According to a report from the International Organisation of Vine and Wine (OIV) about 120 grape varieties are grown in Bulgaria. Of course, some are local grape varieties, others are international ones and still others are hybrids. In this article we will introduce the most famous and widespread hybrid Bulgarian grape varieties in the country.

Rubin - hybrid Bulgarian grape variety


Rubin is a hybrid between the grape varieties nebbiolo and syrah and was created in 1944 in the Institute of Viticulture and Oenology in Pleven. However, it was not until the end of 1950s that this grape variety became more popular and was cultivated on a wider scale mainly in the Plovdiv area and later throughout the country.

Grape characteristics

The Rubin bunch is medium in size, conical and semi-compact to compact. The grape is small, spherical, bluish-black with thin skin. The Rubin grape ripens around September and it is relatively not resistant to low temperatures. The accurate timing of the Rubin grapes’ harvest is of utter importance as the grapes quickly accumulate sugars, but at the same time lose acidity relatively fast as well. Rubin grapes develop well on hilly terrains with deep soils.


As the name suggests, wines from Rubin have a deep ruby colour and typical aroma of berries. The wines can be consumed both young and matured. When Rubin wines mature, their tannins smoothen out, the flavour improves, while freshness is preserved. Rubin wines have gained considerable popularity on the Bulgarian market and are close contestants to becoming the preferred local variety, even more so than Mavrud. Perhaps this spurred some wineries to produce blends of Mavrud and Rubin and in that way bring the battle for local supremacy to a tie. These blends bring the best out of the two local grape varieties and are indeed an interesting experience for the palette of every wine enthusiast.

Ranna Melnishka Loza [Early Melnik]

Ranna Melnishka Loza also known as Melnik 55 is a hybrid between the local grape variety Shiroka Melnishka Loza and mixed pollen of the French varieties Durif, Jurançon, Valdiguié and Cabernet Sauvignon. Melnik 55 was created in 1963 by a team of oenologists. Their goal was to create a grape variety that ripens earlier than the local Shiroka Melnishka Loza, which ripens in the beginning of October, but at the same time preserves the unique characteristics of the Melnik variety.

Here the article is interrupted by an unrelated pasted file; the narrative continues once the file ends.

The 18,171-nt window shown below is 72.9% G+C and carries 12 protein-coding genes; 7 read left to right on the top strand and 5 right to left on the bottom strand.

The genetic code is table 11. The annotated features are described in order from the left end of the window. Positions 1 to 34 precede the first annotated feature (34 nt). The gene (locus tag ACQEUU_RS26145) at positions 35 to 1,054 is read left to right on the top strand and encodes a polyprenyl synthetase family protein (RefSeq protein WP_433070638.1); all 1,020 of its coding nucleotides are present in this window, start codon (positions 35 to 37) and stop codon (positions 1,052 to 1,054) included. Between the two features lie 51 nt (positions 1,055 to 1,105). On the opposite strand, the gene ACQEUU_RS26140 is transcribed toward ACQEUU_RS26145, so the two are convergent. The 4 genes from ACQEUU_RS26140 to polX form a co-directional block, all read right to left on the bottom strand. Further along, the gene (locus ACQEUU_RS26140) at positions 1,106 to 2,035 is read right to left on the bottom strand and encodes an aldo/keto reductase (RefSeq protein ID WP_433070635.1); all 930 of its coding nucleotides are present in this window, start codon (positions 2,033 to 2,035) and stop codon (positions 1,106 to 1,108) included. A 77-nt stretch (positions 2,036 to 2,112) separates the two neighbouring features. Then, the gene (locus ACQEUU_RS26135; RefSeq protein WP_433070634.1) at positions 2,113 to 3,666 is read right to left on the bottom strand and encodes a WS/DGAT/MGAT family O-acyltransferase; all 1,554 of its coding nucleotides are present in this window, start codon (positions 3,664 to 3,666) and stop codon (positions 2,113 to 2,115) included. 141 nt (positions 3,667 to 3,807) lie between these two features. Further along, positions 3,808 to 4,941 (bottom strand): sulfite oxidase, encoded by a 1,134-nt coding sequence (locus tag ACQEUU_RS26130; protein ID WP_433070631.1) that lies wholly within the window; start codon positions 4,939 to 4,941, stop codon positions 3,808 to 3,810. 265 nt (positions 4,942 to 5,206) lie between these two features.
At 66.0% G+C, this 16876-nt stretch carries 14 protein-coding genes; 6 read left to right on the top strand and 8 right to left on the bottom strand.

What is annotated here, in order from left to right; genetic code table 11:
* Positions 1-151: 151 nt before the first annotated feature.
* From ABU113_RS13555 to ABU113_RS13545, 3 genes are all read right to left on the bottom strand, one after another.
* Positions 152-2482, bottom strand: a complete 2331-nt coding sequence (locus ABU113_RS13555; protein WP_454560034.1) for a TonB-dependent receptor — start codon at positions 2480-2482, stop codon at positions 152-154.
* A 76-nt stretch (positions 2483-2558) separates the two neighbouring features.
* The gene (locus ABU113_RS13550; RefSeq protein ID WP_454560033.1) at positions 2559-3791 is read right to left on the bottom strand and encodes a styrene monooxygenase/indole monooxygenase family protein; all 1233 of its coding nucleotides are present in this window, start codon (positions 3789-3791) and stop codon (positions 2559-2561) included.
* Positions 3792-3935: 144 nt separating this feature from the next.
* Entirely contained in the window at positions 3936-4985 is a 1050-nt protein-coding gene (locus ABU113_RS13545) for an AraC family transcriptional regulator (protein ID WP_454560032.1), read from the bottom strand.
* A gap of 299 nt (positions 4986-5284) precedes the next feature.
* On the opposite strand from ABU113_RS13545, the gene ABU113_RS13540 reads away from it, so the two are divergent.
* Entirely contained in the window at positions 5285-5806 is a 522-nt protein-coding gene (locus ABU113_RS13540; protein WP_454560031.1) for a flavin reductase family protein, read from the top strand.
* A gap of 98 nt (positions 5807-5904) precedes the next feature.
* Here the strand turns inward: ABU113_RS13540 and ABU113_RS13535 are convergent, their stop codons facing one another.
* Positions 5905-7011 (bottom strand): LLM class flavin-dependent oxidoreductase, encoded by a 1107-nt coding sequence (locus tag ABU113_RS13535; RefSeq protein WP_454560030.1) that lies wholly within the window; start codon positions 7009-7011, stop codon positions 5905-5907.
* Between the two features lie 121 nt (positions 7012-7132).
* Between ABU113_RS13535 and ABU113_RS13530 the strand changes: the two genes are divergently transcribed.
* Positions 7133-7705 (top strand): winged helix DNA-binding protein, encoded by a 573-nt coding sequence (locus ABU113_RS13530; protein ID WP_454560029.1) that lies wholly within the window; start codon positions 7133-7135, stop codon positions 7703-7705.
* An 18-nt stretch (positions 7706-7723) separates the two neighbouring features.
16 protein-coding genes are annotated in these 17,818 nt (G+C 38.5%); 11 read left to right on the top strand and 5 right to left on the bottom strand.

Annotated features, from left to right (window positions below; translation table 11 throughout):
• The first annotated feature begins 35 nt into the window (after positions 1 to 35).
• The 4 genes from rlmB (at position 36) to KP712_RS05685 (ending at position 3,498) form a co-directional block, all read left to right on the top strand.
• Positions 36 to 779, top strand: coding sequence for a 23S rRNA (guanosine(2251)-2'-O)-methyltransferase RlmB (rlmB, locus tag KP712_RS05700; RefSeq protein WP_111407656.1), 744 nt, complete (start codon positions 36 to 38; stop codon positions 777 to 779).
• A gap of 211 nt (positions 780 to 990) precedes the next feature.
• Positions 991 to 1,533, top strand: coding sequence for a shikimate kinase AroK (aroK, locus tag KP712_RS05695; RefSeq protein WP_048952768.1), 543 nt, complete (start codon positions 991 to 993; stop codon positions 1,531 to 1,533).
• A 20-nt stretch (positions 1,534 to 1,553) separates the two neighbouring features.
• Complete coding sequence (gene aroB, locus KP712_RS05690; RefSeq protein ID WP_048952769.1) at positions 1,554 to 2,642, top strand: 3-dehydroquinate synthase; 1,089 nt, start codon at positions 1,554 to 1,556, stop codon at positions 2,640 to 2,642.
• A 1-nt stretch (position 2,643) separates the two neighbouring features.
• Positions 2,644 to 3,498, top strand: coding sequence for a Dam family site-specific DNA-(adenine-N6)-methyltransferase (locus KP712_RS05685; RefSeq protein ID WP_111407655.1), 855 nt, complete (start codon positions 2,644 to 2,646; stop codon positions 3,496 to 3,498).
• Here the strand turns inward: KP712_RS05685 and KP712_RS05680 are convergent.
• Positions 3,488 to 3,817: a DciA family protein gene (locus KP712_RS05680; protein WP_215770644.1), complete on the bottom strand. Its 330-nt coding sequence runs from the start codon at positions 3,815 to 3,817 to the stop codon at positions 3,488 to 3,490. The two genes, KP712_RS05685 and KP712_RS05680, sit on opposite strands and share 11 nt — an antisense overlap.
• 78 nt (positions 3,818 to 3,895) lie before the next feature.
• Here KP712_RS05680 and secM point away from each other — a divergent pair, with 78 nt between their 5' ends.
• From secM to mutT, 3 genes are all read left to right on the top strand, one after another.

Grape characteristics

The bunch of Ranna Melnishka Loza is medium in size, cylindrical-conical, winged, semi-compact to compact. The grapes are medium in size, oval and juicy. The skin is thick, dark blue and covered with small spots. Ranna Melnishka Loza ripens earlier than Shiroka Melnishka Loza – around September 20-25. Ranna Melnishka Loza is relatively resistant to low winter temperatures and grey mould. This hybrid grape variety thrives best on lighter, warmer and sandy soils. It is mainly cultivated in the areas around Melnik and Sandanski.

Ranna Melnishka Loza - Bulgarian hybrid grape variety


The wines from Ranna Melnishka Loza have deep ruby colour and rich complex aromas of leather and dried fruits. The flavour is characterized by typical fruity freshness combined with more spicy nuances in the aftertaste. Wines from Ranna Melnishka Loza mature nicely and acquire flavours of leather, cherry, chocolate, vanilla. Interestingly, Ranna Melnishka Loza was not immediately embraced by Bulgarian oenologists and the different hybrids selected from Shiroka Melnishka Loza were merely branded as Melnik wines. However, Ranna Melnishka Loza is easier to cultivate than Shiroka Melnishka Loza and demonstrates significant potential for the production of excellent wines both as a single variety and in blends. This was confirmed after Ranna Melnishla Loza received some international awards which prompted the Bulgarian Vine and Wine Chamber to finally list this hybrid variety as a variety on its own in 2006.

A broad selection of grape varieties are cultivated in Bulgaria. Alongside the popular international varieties, Bulgarian wine-makers utilize the potential of the local grape varieties, as well as improve on them by experimenting with hybrids. In recent years, increased attention has been paid to local grape varieties. Hopefully, that trend will continue and more less-known local varieties such as kokorkokeratzuda and others could also become more prominent. Vines have been grown on Bulgarian soils for millennia so, Bulgaria has definitely something to show to the world when it comes to wine. And the best way to stand out from the rest is to exploit the uniqueness of the local grape varieties.